This entry in The Rollergirl Project is a small glimpse into the life of a derby girl. This entry is by Breckin U. Down who skates with the Cornfed Derby Dames of Muncie, IN. More pictures of her can be found at Cory's websiteThe Cornfed Derby Dames were founded in the Spring of 2010. The leagues first charity event was on June 5th. We volunteered at a concert to raise money for a little guy named Jack’s family to help with his medical bills. We were new and had not figured out safety gear should always be required. Well, leave it to me to change all that. I fell at the end of the night and tried to catch myself. Sadly, I hate to admit I was sober. The end result was a plate & 6 screws in my right wrist. The team had just gotten access to practice space and was to start the very next week.
I spent the next 8 weeks watching everyone learn to stop and fall while I happily, and sometimes against my chauffeur/husbands wishes, came to as many practices as possible. I held a stop watch, whistle or just their papers with planned drills and generally helped the practice committee in any way I could. We even brought in silly exercise videos like Sweating to the Oldies for the girls that didn’t have full gear yet to do off skates training in a different area. I did what I could in silly Richard Simmons style. When I am finally able to skate, I am way behind on all the basics and immediately intimidated by the cement floor. With lots of hard work and tons of help from the other Dames, I managed to eek my way on every roster for our first season. I was even voted most improved blocker by my team.
In season 2, we get a coach. It is just what we needed. Somehow our hardest practice the first year is a breeze compared to what he had in store for us. We bust our asses for 3 months in preparation for our first home bout. I am so happy to have made the roster and get to skate against Naptown's Third Alarm again. The bout was Sunday April 15th and I broke my right fibula at practice on Monday the 9th.
As I was looking at another 6-8 weeks off skates and at probably 10 before I would be able to do any contact, I was horrified. All that hard work down the drain! I had nightmares about my leg not healing correctly or it hurting to even skate. Ridiculous ones where my leg was so skinny my knee pad wouldn’t stay up and Coach was yelling because I wasn’t on the floor for practice in time. Obviously, this time, my head was going to play tricks on me and not make this easy. I had to remind myself to stay active with the league and not just my board duties but actually come to practice more than I was required as an injured skater. While there I tried to focus on encouraging the new girls that had only been with us a few months.
This injury was way harder for me to be positive through. Watching all the girls get so much better and the new girls thrive, I started to worry about even being able to make a roster when I was healed. At 14 weeks post break I played in my first bout back. It was a handful of vets and all of our first year skaters against a newer team. It was 3 of the girls first bout and a couple had only played a few jams in one other. We were down by 30 and came back within one point with 3 mins left on the clock. In the end we lost by 9 points but had an experience to remember with our rookies. Unfortunately one of our own was taken to the ER for a broken tibia/fibula. Obviously the loss is nothing compared to JenAroll getting injured.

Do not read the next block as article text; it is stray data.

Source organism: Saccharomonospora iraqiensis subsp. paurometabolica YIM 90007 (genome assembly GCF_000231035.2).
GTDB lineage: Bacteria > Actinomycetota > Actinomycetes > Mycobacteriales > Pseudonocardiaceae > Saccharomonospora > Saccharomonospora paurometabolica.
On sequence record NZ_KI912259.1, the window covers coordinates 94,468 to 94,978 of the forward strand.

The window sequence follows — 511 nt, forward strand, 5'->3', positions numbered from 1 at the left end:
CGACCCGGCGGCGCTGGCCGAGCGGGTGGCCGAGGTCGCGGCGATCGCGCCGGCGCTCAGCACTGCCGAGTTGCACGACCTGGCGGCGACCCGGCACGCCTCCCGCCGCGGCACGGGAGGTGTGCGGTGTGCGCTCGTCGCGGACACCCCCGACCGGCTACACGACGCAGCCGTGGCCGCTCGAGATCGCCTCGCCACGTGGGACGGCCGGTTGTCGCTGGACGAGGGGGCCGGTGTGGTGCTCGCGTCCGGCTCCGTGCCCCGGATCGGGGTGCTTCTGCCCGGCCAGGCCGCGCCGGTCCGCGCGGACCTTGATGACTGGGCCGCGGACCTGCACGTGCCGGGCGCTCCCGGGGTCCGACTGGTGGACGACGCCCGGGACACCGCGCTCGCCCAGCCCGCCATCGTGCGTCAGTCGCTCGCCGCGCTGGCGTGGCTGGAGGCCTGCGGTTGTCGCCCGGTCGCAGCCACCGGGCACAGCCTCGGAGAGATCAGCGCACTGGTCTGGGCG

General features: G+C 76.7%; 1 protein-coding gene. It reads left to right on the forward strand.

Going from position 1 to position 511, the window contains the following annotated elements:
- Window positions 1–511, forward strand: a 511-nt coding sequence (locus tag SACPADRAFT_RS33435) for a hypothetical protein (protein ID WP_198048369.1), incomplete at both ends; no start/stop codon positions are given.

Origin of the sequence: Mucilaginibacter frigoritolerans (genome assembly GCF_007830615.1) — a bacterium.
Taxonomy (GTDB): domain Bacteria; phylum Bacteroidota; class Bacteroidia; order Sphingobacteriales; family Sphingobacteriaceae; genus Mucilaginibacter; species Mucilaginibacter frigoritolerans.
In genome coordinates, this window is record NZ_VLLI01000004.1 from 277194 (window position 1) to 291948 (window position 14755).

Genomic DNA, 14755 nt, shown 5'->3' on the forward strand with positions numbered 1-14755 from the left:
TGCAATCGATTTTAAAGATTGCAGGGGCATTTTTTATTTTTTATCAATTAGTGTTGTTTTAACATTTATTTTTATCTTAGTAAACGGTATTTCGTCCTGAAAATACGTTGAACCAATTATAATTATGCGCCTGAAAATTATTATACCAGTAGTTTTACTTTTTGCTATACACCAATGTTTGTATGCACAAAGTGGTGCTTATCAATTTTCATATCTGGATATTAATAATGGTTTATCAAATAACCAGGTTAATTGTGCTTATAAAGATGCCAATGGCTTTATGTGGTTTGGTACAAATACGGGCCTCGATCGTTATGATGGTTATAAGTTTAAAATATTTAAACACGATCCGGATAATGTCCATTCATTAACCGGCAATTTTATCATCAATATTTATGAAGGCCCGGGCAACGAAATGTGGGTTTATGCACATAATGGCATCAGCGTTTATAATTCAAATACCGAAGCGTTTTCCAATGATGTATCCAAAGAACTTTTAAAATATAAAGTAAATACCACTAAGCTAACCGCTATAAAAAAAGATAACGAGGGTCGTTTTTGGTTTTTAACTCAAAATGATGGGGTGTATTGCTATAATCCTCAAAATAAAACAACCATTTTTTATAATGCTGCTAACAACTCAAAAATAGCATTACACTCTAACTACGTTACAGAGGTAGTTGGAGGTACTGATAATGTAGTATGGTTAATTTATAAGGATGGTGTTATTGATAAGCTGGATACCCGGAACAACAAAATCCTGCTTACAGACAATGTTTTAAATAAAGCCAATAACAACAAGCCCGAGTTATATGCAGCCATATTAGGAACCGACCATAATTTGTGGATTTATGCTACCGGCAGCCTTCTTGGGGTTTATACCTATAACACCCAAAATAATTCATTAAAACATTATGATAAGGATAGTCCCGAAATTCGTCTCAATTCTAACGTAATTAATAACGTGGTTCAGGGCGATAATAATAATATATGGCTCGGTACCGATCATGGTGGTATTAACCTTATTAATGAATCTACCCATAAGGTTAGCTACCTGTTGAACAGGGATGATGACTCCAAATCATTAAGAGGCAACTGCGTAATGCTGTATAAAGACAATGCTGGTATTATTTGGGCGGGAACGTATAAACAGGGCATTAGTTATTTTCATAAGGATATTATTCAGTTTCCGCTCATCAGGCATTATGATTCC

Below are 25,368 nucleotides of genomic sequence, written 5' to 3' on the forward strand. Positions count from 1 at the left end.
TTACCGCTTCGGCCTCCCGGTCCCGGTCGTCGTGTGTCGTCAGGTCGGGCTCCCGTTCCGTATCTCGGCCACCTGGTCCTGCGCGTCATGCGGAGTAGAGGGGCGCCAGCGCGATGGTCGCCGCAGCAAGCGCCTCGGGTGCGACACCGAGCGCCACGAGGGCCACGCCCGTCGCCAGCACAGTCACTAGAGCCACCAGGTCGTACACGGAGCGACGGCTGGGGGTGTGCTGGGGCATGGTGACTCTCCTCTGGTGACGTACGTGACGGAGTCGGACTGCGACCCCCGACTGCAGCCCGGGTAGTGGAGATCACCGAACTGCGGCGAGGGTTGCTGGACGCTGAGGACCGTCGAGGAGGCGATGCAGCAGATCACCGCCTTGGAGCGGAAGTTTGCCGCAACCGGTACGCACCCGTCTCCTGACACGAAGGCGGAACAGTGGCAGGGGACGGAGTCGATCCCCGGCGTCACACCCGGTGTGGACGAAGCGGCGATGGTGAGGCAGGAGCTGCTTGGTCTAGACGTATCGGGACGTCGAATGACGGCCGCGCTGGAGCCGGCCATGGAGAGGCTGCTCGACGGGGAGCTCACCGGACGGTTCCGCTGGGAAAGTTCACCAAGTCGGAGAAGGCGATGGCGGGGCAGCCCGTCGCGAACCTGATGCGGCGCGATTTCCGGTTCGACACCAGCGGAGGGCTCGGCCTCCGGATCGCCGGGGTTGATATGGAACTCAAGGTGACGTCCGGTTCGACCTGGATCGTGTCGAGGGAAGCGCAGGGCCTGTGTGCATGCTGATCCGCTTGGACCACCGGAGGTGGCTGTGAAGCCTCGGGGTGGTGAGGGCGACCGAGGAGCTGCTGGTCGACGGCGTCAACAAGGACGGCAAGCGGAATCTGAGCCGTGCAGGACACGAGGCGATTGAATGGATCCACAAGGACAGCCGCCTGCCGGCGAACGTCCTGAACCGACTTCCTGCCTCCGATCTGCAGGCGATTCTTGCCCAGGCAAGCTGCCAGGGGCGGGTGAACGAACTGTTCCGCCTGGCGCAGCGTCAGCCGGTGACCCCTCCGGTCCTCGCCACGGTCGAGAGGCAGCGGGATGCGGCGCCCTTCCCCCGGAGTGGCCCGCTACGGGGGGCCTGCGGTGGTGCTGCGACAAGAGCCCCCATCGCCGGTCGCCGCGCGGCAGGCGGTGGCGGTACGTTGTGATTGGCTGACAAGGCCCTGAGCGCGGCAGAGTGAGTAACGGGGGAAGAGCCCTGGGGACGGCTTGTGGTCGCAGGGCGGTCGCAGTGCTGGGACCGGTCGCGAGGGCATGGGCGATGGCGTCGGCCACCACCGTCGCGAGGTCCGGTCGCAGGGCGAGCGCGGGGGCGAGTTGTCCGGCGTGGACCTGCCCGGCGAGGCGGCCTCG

- All of this made me think of tips for my broken Dame and any fellow derbs out there having a rough go at it.
Having an amazingly supportive family/derby wife/team helps tremendously.
- Netflix is a life saver when you are couch bound for long period of time. I strongly suggest Mad Men. Mr Draper and Mr Sterling are easy on the eyes and you can focus on what’s going to happen next rather than on your current situation.
- Stay as active as you are physically possible (and allowed per doctors orders). If you are able to walk, do a lap around the yard. Sitting still just helps breed the depression of not being able to do what you love.
- Go to practice once you are that mobile. See your ladies. They miss you too. They are just busy with practice and life. (we all know how much spare time derby girls have) If you haven’t heard from many don’t assume you aren’t missed.
- Ask to help. Jam time/penalty time on scrimmage nights. Blow the whistle for drills. Whatever they need.
- If you have fresh meat- set up a chair near them and give tips. You don’t have to be the best skater to be encouraging or maybe explain something that they aren’t quite getting. Even if its little things like giving them one thing to focus on during scrimmage so they feel a bit less lost. I remember the chaos and having no idea what I should be doing. Remember that one person who blew your mind with a simple tip that made it all make a bit more sense. Now is your time to be that person. Remind them that all of us were there once.
- Listen to the coaches. All that strategy they are going over and working on, you can learn and memorize so you aren’t behind in that aspect when you are able to return.
- Try not to be jaded or rude to any of your teammates. I know you want to skate and can’t but it’s not their fault. And if they are talking to you about their issues they don’t mean to rub in that they can. They are just chatting with their friend and derby sister about what they are dealing with.
To my lovely Dames: I know I bit off heads and made snarky comments at times. I suck and I am sorry.
- Go to the bouts, make signs and be their biggest fan/cheerleader, NSO, sit with fans and help explain the game. Show your team you love to support them as much as you love skating with them.
- And overall follow your doctor’s orders, do your physical therapy, and be patient with yourself. Injuries take time. You can recover and be back out there. Rushing it may lead to reinjury and longer time as a cheerleader.